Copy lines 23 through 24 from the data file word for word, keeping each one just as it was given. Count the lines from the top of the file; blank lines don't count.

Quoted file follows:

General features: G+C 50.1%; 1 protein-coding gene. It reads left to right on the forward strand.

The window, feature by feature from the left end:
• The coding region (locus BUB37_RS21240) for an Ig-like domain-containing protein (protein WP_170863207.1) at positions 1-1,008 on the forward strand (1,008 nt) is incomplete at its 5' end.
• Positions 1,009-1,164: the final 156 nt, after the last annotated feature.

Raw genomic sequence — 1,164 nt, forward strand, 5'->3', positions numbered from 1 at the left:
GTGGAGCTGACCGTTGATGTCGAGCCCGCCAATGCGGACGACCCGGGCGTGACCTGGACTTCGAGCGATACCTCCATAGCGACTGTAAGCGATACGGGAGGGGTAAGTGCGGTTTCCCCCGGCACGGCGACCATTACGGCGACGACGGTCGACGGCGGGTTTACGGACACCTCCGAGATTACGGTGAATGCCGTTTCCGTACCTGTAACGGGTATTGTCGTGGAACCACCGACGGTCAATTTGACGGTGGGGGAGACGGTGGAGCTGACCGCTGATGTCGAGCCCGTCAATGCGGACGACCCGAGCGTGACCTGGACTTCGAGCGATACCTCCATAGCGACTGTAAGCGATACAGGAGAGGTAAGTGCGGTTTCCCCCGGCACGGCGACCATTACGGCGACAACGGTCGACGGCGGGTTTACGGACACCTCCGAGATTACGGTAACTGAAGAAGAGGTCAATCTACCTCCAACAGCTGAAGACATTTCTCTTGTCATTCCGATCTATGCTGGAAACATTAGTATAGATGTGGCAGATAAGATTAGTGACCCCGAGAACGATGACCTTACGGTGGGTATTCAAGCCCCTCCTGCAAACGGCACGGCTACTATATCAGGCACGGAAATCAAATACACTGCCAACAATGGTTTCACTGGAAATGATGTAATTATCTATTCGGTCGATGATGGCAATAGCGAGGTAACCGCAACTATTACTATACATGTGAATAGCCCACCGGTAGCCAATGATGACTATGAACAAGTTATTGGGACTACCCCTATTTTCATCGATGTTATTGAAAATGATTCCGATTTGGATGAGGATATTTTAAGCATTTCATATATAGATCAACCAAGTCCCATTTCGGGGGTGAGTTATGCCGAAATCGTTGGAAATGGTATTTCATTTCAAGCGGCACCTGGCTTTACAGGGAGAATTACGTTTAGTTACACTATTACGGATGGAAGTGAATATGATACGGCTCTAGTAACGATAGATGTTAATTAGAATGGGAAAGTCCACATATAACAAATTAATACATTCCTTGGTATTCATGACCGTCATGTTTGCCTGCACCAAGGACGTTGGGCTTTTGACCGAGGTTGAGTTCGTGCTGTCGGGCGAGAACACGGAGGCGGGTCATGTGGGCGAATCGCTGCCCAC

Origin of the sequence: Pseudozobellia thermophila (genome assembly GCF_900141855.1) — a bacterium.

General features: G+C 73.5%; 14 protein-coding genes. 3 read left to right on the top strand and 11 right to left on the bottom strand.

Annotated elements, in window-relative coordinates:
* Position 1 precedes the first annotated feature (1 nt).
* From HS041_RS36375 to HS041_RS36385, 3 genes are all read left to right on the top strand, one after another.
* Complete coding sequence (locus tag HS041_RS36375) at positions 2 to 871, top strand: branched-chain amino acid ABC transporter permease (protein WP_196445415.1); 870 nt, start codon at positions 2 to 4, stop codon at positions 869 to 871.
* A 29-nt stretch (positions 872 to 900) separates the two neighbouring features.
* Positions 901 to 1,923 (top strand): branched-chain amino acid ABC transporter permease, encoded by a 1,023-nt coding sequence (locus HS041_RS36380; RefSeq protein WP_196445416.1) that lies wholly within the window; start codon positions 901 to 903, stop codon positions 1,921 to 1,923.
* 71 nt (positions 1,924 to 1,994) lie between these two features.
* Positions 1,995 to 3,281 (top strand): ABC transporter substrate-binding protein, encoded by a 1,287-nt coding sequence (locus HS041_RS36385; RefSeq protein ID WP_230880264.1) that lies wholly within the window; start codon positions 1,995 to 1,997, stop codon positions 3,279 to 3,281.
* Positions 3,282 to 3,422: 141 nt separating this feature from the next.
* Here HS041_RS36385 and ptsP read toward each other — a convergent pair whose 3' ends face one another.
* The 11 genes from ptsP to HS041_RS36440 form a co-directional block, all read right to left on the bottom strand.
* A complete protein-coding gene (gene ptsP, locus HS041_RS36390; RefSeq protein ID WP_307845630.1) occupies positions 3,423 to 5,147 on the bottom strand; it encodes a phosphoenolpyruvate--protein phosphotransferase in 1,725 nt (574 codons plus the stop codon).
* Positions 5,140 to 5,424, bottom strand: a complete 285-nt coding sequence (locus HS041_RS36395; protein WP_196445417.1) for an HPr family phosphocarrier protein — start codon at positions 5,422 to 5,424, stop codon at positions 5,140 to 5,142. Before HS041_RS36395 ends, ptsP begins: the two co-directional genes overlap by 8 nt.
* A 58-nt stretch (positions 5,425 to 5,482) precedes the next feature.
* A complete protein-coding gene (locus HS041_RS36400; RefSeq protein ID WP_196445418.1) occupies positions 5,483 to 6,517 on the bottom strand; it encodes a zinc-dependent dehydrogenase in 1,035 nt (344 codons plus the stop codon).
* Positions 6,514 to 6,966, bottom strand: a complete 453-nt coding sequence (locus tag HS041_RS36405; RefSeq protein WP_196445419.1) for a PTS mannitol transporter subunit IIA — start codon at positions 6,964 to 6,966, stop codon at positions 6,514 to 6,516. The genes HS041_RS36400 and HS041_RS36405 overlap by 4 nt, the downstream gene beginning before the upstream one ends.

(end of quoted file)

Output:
* A complete protein-coding gene (locus HS041_RS36400; RefSeq protein ID WP_196445418.1) occupies positions 5,483 to 6,517 on the bottom strand; it encodes a zinc-dependent dehydrogenase in 1,035 nt (344 codons plus the stop codon).
* Positions 6,514 to 6,966, bottom strand: a complete 453-nt coding sequence (locus tag HS041_RS36405; RefSeq protein WP_196445419.1) for a PTS mannitol transporter subunit IIA — start codon at positions 6,964 to 6,966, stop codon at positions 6,514 to 6,516. The genes HS041_RS36400 and HS041_RS36405 overlap by 4 nt, the downstream gene beginning before the upstream one ends.